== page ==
Role of immunohistochemistry for hepatitis D and hepatitis B virus in hepatitis delta
Bozdayi, Mithat A.
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Background & Aims: Immunohistochemical assessment of liver tissue in chronic delta hepatitis (CDH) is underinvestigated. Aim of the study was (i) to assess variables associated with hepatitis D antigen (HDAg), hepatitis B surface antigen (HBsAg) and hepatitis B core antigen (HBcAg) staining in the liver. Methods: Demographic, biochemical and virologic data collected from the HIDIT 1 study were used. HBsAg, HBcAg and HDAg immunohistochemical (IHC) staining was semiquantitatively assessed. Results: Hepatitis D antigen immunohistochemical staining displayed positive correlations with age and alanine aminotransferase (ALT) and negative correlations with serum HBsAg (P = 0.01 for all). HBsAg IHC displayed a negative correlation with gamma glutamyl transferase and positive correlations with serum HBV DNA, serum HBsAg levels and HBeAg serology (P < 0.001, P = 0.02 and P = 0.007 respectively). HBcAg staining was mainly nuclear and displayed negative correlations with serum HBsAg and histologic activity (P = 0.002 and P = 0.02 respectively). Pegylated IFN based treatment led to a decline of all IHC markers, however, these markers had no impact on treatment outcome. Conclusions: These data suggest an association of liver injury with HDAg expression in CDH whereas the negative correlation between HBcAg expression and liver injury and the overall nuclear localization of HBcAg suggest that HBcAg does not contribute to liver injury in CDH. HDV cases with high level of HBV replication, high serum HBsAg levels, HBeAg positivity, that are probably in the earlier stages of disease (low gamma-glutamyl transferase), had a more intense HBsAg staining profile. Overall, the data enforce the importance of HDAg and HBsAg in different phases of CDH infection.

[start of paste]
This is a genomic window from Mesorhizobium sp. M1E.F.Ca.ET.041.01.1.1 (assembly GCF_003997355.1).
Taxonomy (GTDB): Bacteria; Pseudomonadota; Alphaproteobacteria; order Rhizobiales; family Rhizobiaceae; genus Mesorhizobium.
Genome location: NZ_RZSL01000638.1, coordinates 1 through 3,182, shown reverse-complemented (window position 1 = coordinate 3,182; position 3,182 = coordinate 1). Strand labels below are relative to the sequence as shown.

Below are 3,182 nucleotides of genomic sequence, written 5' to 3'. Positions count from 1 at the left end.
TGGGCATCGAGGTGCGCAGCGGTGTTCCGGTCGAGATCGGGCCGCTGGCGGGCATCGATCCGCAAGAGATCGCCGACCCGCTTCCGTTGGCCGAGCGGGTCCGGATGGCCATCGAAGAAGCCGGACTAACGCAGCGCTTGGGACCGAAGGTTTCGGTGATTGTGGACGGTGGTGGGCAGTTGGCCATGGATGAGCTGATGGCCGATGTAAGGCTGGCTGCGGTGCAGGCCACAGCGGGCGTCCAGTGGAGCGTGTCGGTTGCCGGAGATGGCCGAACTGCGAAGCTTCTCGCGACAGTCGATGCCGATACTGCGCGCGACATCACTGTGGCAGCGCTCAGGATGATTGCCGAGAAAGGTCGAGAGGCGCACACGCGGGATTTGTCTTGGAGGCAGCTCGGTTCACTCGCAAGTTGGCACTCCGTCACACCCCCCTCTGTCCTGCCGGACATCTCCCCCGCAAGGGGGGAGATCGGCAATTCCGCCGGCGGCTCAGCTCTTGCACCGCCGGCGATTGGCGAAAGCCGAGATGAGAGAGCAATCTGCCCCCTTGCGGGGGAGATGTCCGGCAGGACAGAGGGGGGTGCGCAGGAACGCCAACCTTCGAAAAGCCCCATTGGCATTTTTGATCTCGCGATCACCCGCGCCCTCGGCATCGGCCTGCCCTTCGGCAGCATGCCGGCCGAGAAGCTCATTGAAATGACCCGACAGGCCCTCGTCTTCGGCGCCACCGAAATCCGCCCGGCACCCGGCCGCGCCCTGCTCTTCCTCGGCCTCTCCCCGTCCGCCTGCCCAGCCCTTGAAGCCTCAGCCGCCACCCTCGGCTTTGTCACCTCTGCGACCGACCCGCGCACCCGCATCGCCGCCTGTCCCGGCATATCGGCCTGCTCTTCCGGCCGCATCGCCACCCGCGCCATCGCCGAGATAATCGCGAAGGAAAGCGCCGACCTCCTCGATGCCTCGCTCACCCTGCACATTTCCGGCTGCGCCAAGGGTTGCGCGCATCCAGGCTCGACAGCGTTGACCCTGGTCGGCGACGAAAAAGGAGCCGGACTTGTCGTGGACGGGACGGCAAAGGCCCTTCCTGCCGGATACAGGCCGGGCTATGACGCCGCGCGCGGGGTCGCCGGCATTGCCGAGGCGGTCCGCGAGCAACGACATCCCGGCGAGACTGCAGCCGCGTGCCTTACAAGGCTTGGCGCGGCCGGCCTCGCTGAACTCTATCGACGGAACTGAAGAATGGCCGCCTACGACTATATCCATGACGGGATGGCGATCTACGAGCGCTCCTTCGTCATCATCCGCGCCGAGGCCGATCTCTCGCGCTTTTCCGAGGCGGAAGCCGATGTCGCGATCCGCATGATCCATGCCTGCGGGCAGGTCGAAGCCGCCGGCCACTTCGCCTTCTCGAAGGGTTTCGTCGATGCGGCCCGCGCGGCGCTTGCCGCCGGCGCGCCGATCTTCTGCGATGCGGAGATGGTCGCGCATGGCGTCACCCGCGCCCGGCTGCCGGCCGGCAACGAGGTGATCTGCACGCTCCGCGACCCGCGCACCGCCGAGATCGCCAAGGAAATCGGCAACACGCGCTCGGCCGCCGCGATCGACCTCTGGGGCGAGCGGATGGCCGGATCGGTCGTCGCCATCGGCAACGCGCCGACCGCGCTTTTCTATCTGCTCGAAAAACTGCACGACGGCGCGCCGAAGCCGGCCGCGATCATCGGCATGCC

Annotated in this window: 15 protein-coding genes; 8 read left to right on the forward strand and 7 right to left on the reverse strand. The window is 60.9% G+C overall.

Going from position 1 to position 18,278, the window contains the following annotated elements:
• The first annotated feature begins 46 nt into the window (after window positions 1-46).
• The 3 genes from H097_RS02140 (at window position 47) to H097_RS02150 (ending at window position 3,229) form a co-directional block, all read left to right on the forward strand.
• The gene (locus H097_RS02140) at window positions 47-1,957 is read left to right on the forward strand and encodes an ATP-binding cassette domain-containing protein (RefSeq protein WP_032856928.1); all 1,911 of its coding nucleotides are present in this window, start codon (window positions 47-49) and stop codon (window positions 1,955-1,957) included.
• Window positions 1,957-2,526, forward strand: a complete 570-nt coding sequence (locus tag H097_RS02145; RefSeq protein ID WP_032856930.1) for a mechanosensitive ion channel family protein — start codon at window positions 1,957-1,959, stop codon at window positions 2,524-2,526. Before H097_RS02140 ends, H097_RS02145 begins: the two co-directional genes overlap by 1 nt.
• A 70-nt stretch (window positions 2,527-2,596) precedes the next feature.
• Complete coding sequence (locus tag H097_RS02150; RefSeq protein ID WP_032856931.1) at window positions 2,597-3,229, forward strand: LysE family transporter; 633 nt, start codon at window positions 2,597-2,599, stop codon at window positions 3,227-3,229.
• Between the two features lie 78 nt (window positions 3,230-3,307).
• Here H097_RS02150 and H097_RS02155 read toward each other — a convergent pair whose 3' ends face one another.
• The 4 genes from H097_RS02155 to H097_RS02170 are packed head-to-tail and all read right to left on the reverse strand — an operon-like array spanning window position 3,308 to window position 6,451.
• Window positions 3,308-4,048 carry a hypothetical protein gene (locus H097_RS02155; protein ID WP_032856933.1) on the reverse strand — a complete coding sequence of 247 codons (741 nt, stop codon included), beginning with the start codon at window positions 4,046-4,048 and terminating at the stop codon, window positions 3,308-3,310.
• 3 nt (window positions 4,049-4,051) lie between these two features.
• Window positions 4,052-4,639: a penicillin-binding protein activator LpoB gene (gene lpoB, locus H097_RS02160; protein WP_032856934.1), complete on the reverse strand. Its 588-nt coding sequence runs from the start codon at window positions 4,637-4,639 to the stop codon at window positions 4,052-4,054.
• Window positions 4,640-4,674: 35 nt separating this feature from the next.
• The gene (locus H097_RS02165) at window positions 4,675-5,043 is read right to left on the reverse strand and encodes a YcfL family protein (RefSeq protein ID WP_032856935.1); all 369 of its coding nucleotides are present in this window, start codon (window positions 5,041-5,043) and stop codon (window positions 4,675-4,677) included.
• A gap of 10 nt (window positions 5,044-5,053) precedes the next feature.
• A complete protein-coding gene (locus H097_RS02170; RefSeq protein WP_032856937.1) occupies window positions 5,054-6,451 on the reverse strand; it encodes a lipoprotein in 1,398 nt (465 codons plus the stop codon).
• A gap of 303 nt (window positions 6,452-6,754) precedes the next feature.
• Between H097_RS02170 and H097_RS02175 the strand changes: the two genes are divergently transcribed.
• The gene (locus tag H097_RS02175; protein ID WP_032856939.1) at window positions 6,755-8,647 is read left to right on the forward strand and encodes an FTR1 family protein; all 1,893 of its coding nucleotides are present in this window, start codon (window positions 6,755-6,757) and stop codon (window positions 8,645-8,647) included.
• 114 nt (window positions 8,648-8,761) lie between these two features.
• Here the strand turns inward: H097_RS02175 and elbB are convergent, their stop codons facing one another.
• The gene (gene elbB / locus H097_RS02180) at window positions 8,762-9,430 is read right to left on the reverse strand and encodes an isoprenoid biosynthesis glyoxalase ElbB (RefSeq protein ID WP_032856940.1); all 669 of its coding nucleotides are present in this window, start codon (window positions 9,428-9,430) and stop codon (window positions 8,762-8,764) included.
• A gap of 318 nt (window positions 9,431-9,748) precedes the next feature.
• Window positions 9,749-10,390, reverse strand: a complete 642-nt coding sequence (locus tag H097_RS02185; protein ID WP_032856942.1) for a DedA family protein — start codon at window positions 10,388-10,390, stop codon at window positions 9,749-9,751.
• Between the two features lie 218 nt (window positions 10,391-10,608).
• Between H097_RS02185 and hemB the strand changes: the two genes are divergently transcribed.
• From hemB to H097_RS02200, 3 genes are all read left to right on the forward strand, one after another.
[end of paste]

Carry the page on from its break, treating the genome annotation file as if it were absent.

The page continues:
- Makale